Ayoob, Massad. The Ayoob Files: The Book. Concord: The Police Bookshelf, 1995.
BOTTOM LINE UP FRONT: A series of case studies -- learn from the blood and sweat of others and understand why police have made certain doctrinal decisions over the last 30 years. 3.5/5.
The Ayoob Files are a series of case studies revolving around lethal force encounters pulled from Massad Ayoob's popular American Handgunner magazine column, "Cop Talk." Massad Ayoob is a police officer and instructor who runs the Lethal Force Institute. The author's purpose in The Ayoob Files was to discuss carefully researched and reconstructed lethal force encounters with an eye towards distilling key lessons about tactics, legalities, equipment, and mindset.
The 223 pages cover 15 vignettes with a good mix of both police encounters and armed civilians. They range from the widely publicized FBI Miami shootout and Rodney King incident to little known encounters with armed pizza delivery men and taxi drivers. Each review seems to focus on one aspect; one might center on equipment choice (the importance of a backup gun, shotgun vs. handgun scenarios, etc), another on an effective or ineffective tactic, or a third on a mindset that enabled survival. This tight focus belies the book's origins as concise magazine columns. Some of the more complicated incidents, however, have been fleshed out and receive more thorough treatment.
As is expected with Mr. Ayoob, the prose is clear and instructive. Although he may not win any literature awards, his narratives are engaging and easy to read.
Moving on, the layout of the book is functional and workmanlike but doesn't add much. I found quotes that were set out in sidebars to be occasionally distracting or irrelevant, and the illustrations were pedestrian. Some of the more complex scenarios could have benefited from diagrams or maps showing the locations of the participants over time; only the Miami shootout receives this treatment, and its diagram was blurry and hard to interpret. One nice feature is the small size of this book; at about 5" x 9", its easy to slip into a pocket for convenient reading "on the go." The bright pink color and bloody front cover picture are a bit unsettling to some people so be careful when reading in public places.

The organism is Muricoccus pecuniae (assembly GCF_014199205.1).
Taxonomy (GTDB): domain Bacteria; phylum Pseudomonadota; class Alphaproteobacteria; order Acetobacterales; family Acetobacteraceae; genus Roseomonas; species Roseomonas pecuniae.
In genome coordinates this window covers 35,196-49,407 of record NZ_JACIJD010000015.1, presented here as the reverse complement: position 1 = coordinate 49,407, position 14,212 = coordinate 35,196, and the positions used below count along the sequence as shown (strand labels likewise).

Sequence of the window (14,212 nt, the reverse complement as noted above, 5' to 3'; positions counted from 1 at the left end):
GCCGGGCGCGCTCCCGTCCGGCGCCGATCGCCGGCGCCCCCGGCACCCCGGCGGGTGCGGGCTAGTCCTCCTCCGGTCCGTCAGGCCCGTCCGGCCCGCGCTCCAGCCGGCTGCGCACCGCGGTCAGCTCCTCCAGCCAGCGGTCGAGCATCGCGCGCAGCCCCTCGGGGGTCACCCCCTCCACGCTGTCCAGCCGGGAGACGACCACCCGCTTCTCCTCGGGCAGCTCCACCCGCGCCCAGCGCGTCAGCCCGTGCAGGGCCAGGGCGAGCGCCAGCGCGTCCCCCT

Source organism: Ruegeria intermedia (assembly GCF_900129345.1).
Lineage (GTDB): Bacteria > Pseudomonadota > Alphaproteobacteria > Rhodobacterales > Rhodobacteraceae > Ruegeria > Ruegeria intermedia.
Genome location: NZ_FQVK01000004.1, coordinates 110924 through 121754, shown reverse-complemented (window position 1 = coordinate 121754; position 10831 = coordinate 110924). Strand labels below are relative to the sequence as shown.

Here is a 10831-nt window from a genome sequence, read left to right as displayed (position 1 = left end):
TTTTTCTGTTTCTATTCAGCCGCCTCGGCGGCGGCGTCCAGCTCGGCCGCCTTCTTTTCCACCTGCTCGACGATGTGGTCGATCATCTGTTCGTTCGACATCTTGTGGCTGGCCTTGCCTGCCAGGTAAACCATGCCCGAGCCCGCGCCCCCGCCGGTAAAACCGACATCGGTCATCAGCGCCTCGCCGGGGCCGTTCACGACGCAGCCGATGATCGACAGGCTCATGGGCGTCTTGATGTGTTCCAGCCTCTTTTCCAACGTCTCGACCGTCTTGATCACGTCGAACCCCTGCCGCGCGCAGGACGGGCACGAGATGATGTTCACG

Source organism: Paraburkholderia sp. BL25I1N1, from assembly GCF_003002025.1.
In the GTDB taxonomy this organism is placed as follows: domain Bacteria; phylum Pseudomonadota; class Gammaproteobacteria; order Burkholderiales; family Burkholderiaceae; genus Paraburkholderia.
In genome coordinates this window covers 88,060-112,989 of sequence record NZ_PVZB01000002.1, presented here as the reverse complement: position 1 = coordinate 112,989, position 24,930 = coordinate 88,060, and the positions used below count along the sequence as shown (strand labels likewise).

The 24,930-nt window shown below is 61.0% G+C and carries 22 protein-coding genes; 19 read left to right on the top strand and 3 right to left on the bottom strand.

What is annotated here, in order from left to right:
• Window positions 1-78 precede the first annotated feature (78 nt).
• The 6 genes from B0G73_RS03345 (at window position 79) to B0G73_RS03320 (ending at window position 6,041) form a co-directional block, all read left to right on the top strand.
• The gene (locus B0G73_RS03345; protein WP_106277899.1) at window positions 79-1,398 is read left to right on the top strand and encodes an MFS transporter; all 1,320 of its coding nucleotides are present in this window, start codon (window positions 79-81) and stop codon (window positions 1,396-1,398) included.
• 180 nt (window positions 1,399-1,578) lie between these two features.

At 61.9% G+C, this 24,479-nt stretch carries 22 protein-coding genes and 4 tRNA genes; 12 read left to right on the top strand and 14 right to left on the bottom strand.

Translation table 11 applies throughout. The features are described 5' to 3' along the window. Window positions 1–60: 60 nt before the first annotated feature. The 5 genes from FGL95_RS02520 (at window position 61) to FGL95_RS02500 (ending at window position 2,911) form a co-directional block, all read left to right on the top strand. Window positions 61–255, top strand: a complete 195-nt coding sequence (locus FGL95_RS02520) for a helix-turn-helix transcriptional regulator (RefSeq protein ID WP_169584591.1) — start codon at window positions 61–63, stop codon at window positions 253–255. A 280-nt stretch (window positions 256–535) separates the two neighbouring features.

One criticism I have of this book is that it is showing its age. The Miami shootout is the most recent vignette and it occurred in 1991. With a copyright date of '95, I'd expect some additional updating. The book could use a facelift that incorporates newer scenarios, perhaps comparing contemporary training and equipment against older methods in similar scenarios.
Another criticism is Mr. Ayoob's lack of sourcing. The reconstructions are detailed but it is not always clear how they have been put together, and rarely are competing versions of the story given. The book would have more credibility if all sides of the incident were given and the reader allowed to draw his or her own conclusions about what actually happened.
This book has a place on your bookshelf if you're interested in self-defense, law enforcement, or lethal force. I would suggest reading Grossman's On Killing first. That will set up a theoretical model for you to use when evaluating Ayoob's case studies. It will also help you to understand why certain training methods are used, and why police have gravitated to certain equipment. It allows you to evaluate those choices as you make your own decisions (revolver vs. semiauto, when to carry, tactics against longarms, etc.).
Overall rating: 3.5/5 Moose. Good value for the price, but of niche interest. Not the first book I'd buy, but a quick, useful read deserving of a spot on your bookshelf.
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